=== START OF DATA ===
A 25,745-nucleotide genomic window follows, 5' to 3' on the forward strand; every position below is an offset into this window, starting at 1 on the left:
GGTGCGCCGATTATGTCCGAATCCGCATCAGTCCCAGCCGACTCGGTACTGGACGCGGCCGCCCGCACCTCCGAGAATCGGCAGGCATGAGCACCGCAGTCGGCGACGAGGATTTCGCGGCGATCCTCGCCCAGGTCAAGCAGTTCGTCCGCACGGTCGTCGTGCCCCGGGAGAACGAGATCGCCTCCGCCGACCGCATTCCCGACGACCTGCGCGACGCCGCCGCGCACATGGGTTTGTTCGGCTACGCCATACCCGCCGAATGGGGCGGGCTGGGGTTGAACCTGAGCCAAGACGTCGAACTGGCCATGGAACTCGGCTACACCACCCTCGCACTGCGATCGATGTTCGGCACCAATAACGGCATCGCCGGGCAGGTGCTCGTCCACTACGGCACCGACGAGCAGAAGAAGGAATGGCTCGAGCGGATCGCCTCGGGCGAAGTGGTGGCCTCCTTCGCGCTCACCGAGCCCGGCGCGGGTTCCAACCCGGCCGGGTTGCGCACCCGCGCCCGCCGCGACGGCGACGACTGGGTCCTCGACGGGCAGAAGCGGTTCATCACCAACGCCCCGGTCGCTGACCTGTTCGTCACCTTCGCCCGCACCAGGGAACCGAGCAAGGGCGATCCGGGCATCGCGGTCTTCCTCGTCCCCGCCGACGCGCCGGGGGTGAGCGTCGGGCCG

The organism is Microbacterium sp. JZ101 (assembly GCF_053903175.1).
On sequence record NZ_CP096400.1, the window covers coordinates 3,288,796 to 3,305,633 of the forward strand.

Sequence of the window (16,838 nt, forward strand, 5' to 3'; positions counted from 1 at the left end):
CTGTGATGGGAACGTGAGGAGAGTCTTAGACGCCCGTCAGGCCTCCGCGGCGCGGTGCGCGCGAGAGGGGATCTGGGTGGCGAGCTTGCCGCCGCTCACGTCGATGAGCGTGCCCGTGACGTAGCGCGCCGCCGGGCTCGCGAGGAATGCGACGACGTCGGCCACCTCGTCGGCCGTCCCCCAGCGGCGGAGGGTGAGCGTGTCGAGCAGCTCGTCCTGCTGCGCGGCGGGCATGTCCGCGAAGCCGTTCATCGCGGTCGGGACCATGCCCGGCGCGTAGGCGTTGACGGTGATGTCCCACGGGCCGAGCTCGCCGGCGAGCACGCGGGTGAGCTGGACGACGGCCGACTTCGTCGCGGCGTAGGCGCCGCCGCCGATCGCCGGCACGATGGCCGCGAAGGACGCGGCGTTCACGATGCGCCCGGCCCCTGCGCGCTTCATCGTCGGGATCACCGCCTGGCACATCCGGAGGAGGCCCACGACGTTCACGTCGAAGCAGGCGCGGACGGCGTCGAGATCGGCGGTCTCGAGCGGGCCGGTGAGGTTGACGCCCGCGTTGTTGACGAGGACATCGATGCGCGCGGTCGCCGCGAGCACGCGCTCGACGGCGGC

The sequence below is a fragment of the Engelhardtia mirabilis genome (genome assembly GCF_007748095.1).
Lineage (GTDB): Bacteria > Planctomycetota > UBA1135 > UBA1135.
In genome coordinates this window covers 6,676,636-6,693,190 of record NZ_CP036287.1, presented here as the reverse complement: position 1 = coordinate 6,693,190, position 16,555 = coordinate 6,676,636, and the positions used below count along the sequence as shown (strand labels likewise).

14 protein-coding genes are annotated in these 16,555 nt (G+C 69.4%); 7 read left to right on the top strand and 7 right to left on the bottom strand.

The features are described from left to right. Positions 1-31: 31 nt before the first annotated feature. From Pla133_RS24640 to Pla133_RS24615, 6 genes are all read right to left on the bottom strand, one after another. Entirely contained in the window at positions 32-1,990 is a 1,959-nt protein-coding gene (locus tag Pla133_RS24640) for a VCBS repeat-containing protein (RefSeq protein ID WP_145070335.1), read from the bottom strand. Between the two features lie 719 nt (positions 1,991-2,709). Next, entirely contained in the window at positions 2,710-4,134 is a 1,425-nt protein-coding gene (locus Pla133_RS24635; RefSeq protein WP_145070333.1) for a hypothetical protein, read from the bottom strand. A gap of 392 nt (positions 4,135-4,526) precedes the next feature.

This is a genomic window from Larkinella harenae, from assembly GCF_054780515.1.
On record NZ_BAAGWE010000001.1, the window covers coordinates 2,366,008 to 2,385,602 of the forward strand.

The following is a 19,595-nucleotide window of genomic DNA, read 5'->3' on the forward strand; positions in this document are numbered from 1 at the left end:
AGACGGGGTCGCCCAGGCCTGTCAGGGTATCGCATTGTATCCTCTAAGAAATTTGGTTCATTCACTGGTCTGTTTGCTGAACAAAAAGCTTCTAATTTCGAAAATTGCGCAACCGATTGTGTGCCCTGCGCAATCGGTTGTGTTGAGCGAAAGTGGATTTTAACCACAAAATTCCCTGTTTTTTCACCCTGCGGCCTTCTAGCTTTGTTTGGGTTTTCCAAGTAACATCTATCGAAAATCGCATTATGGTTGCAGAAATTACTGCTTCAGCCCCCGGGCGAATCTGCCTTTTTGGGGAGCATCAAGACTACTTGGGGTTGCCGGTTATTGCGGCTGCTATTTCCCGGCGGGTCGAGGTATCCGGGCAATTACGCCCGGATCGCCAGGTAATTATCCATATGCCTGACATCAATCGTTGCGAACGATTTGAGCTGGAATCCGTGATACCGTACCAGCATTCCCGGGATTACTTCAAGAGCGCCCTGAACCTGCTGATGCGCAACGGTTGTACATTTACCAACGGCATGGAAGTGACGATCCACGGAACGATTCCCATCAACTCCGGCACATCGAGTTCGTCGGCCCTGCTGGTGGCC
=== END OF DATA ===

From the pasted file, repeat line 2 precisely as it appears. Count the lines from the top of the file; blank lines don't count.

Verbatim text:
GGTGCGCCGATTATGTCCGAATCCGCATCAGTCCCAGCCGACTCGGTACTGGACGCGGCCGCCCGCACCTCCGAGAATCGGCAGGCATGAGCACCGCAGTCGGCGACGAGGATTTCGCGGCGATCCTCGCCCAGGTCAAGCAGTTCGTCCGCACGGTCGTCGTGCCCCGGGAGAACGAGATCGCCTCCGCCGACCGCATTCCCGACGACCTGCGCGACGCCGCCGCGCACATGGGTTTGTTCGGCTACGCCATACCCGCCGAATGGGGCGGGCTGGGGTTGAACCTGAGCCAAGACGTCGAACTGGCCATGGAACTCGGCTACACCACCCTCGCACTGCGATCGATGTTCGGCACCAATAACGGCATCGCCGGGCAGGTGCTCGTCCACTACGGCACCGACGAGCAGAAGAAGGAATGGCTCGAGCGGATCGCCTCGGGCGAAGTGGTGGCCTCCTTCGCGCTCACCGAGCCCGGCGCGGGTTCCAACCCGGCCGGGTTGCGCACCCGCGCCCGCCGCGACGGCGACGACTGGGTCCTCGACGGGCAGAAGCGGTTCATCACCAACGCCCCGGTCGCTGACCTGTTCGTCACCTTCGCCCGCACCAGGGAACCGAGCAAGGGCGATCCGGGCATCGCGGTCTTCCTCGTCCCCGCCGACGCGCCGGGGGTGAGCGTCGGGCCG